Collective: Brand – The Key Ingredient in Solving Staffing Woes?

Talk to any business owner right now about their biggest challenge in business and undoubtably the most common answer you will get is ‘people’.

Finding the right team, keeping their best staff, and reducing the attrition rate, managing underperforming personnel are all common issues.

In November 2021, the Australian Bureau of Statistics showed an increase of 18.5% in total job vacancies. For that particular quarter, that represented an extra 396,100 jobs on the market. There appears to be many seats to fill and seemingly fewer applicants willing to fill them.

Yet, for all the discussion surrounding the growing people problem for Australian businesses, there is one key ingredient that is completely left out of the conversation.


In a post-pandemic world where the power – in some ways – ultimately lies with the employee, a focus on brand and your organisations commitment to living brand values is perhaps the key differentiator that will make you an employer of choice in 2022 and beyond. There are many factors that we can’t control, however, you can have a huge influence on how your brand is perceived in the market.

The idea of work/life balance is different now, and ‘hybrid’ is the new expectation. In addition, the things people value in their employment goes beyond titles and salaries, and the opportunities are no longer confined to geographic constraints.

Most are now asking about brand values to ensure they align with their own. This includes questions about brand culture, value proposition and sustainability policies and corporate social responsibility.

Let’s explore the power of branding and how to improve your brand equity.

How Do Potential Employees View your Brand?

Ask yourself these questions:

What do your current and former staff think about working for you?

Have customers reviewed your business favourably?

How is your brand perceived in the market?

What does your website say about your brand? What about industry sites?

How would you rate your customer experience?

Digital platforms have now made it impossible for organisations to hide and create false perceptions. Reviews and social media engagement exposes many businesses and demonstrates their true brand values and culture.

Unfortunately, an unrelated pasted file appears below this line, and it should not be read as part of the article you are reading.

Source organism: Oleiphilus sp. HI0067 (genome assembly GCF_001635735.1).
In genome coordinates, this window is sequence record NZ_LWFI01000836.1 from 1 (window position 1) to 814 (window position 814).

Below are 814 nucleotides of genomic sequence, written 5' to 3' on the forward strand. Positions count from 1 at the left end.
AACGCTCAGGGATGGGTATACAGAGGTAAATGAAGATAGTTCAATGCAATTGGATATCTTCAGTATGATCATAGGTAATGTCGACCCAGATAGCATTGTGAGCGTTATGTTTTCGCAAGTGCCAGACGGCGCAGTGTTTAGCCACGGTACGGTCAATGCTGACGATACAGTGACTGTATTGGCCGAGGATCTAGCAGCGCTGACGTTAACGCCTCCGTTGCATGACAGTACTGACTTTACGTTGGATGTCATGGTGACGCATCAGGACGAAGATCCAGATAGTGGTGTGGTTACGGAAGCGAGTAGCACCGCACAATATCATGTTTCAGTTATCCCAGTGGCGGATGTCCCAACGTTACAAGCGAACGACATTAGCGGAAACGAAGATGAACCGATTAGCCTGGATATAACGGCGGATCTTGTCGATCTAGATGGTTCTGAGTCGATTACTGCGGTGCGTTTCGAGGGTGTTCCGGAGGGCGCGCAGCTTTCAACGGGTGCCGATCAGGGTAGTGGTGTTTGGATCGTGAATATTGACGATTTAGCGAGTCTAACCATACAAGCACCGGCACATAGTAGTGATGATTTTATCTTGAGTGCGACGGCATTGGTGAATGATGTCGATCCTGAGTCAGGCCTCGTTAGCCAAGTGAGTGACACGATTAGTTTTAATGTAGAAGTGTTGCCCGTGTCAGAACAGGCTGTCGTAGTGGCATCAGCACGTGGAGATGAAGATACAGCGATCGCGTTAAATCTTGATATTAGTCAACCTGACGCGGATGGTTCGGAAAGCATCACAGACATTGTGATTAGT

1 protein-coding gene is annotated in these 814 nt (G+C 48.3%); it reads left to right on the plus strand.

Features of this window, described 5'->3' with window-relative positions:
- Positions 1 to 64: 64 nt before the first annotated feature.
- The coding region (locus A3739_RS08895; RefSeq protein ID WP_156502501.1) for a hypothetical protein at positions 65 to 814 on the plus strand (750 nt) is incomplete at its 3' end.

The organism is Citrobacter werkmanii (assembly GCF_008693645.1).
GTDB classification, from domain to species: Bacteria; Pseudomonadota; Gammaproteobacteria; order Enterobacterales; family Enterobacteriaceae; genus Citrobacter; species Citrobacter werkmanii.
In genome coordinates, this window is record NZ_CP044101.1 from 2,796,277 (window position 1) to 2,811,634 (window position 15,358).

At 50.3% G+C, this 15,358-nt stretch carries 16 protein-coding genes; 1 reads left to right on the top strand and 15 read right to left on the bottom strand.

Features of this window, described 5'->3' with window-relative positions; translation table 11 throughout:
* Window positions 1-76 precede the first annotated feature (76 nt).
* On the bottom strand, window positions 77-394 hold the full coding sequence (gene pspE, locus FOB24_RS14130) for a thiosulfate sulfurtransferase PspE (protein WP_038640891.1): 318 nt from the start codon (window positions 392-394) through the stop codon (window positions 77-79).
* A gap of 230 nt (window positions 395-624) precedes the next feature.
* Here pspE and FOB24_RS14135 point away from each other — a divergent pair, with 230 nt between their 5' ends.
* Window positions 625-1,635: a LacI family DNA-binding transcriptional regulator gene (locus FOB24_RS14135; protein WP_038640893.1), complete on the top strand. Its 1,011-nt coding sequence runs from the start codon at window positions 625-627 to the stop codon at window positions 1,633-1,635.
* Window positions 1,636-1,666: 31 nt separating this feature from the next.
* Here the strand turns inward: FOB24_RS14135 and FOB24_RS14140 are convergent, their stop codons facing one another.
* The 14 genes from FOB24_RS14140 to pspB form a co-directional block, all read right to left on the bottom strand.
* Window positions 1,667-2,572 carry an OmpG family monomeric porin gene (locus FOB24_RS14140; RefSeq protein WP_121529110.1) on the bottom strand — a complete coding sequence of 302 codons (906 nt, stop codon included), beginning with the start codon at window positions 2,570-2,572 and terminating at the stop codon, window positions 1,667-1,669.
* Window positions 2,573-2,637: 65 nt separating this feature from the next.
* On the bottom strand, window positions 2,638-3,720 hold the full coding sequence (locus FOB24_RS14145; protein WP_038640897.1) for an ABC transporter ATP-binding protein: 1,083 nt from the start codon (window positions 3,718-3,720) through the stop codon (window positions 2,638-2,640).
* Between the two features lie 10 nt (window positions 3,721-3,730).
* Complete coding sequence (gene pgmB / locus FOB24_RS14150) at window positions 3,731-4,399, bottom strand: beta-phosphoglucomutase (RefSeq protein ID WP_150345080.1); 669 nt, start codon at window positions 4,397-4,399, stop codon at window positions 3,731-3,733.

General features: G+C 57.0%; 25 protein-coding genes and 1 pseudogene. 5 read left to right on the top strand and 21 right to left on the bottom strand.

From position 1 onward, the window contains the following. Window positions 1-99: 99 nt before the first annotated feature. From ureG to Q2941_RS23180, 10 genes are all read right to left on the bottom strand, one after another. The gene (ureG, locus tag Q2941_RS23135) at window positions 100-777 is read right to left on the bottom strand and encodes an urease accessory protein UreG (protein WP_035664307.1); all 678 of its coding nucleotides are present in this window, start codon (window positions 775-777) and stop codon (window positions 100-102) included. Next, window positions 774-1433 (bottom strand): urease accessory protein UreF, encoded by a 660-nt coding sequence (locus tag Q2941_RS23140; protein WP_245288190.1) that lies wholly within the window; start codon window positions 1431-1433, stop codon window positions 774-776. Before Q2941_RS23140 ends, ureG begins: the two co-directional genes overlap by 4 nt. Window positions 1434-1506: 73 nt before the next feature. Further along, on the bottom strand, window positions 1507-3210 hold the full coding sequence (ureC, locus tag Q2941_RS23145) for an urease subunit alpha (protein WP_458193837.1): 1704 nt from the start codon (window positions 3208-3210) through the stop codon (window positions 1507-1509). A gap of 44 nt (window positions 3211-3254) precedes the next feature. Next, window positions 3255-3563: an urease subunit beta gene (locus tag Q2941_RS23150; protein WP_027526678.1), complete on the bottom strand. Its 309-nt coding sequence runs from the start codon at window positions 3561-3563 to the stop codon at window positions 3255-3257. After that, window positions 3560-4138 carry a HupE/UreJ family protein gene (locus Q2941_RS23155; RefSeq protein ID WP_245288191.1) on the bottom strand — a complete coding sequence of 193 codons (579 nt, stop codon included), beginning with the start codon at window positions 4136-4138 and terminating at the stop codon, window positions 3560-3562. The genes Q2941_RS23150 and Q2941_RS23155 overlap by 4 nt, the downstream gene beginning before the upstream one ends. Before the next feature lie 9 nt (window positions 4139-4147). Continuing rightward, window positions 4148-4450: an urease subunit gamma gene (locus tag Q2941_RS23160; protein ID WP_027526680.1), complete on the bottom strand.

Here are some handy tips to conducting a thorough brand health check. Some of these actions may take time, however transforming a business into a successful brand takes time.

  • Do you have current reviews/testimonials? What do they say and what is the sentiment within those reviews?
  • Define your customer journey – what are the brand touch points? How can this experience be improved at every stage?
  • What is your Net Promoter Score (NPS)?  How can this be improved?
  • Evaluate your marketing content across all platforms. Does the narrative and visual execution of your content need work? Does it give a good representation of your business and your brand? Is it authentic?

Defining Your Company Values

In researching public perceptions of your organisation and what it’s like to work for you or to be a client of yours, you may have to confront some uncomfortable truths. Your perception of your brand may differ to that of your employees and customers.  

This is a perfect time to assess the following:

  1. Have you defined your company values?
  2. Does your brand have a system of beliefs?
  3. If so, how does your business personify and live those values and beliefs?

When defining your company’s values, you are sharing the best of what your company brings to society, your purpose and contribution. These values need to resonate across the business with buy-in from all employees – and it starts at the top.

In simple terms, how would you describe your brand values? Most companies that define their values break them down into words such as:










Once you’ve defined these values, it’s easier to start implementing policies and procedures that are reflective of these values, drive outcomes that showcase these values, which in turn are perceived and interpreted by staff and customers alike.

Strong values also provide the foundation of a brand which can then be used to define the brand personality and develop marketing communications that are a true representation of the business.  It also becomes easier to plan and make decisions about how you want to portray your business in your marketing content and across the customer journey.

Building Brand Equity: A sure-fire way to attract the best

Build your brand equity and give potential employees a proposition that they will be attracted to, a company that they want to work for because your values align, and the business behaviour supports those values.

In addition to attracting and retaining the best people, the long-term benefit of building brand equity also includes increased customer trust, loyalty, and engagement in your brand. It will lead to organic growth, leadership reputation and long-term gain in market share.

If you need to review your brand strategy, refresh your brand look and feel and improve your brand perception – talk to our team at Sidedoor.